As working journalists, we were asking the media to accept that we could produce a hard-hitting interview with His Holiness, which would be every bit as rigorous and honest as that carried out under the more usual rules.

Our track record, we felt, stood us in good stead. Together, we have more than 50 years’ experience in journalism and have written for every UK paper from the Sun to the FT, as well as for a host of foreign papers and magazines. Maggie’s experience includes interviewing the likes of Bill Clinton and Seamus Heaney and being a BBC producer. Mine includes conversations with Prime Ministers and Cardinals. No-one could seriously question our credibility – or could they?

We didn’t really know, because the model was offbeat and the Scottish media likes to stick to commissioning freelances, using staff or getting press releases as a backgrounder for its own writers. What would they make of an approach from freelances they use regularly but who were offering straight copy while doing the subject’s PR? To confuse it further, we were planning a thoroughly professional PR service, dealing with accreditation fairly and ensuring that everyone had access to pictures and copy.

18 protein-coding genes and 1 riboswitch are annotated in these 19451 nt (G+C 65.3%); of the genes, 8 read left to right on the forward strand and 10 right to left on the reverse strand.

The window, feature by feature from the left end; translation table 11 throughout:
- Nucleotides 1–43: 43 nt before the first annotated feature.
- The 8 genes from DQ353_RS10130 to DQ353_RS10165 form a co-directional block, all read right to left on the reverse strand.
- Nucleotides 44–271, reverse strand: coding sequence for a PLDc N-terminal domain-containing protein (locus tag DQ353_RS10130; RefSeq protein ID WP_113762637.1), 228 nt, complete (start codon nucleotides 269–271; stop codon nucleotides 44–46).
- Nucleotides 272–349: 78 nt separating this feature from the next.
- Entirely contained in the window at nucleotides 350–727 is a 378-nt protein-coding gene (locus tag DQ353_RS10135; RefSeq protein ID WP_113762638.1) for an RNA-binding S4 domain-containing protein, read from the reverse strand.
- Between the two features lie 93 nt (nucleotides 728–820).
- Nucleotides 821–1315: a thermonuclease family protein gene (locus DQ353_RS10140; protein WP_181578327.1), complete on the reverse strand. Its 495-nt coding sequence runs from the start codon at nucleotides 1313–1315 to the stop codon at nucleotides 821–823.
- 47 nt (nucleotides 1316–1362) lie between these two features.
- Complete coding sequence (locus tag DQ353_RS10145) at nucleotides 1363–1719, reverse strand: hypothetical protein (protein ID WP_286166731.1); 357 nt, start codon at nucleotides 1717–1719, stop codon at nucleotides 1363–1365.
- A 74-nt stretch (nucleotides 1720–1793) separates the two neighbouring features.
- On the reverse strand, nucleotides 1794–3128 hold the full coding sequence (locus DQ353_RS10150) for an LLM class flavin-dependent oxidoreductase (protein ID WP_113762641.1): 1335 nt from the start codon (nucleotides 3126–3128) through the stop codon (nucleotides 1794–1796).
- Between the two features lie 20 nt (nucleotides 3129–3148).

We could make the distinction between our roles as impartial journalists and as PR managers, but would they?

The first test came when we started to find strong stories associated with the trip. We quickly identified a fascinating character profile on Kesang Takla, His Holiness’s Ambassador in London. Another cracking story surrounded Tibetan singer Soname, who was to perform at the Usher Hall. Then there was Amy, the little blind girl with the magical musical talent who would be singing to the Dalai Lama.

It started to go awry. Papers wanted the stories but wanted to write them for themselves. They didn’t want our copy, even when it was free. The Herald’s magazine loved the Takla story but insisted on a house writer re-interviewing her. The Sunday Post liked it too, but didn’t like the deal. The Evening News loved the Amy story, but got a house journalist to rewrite it.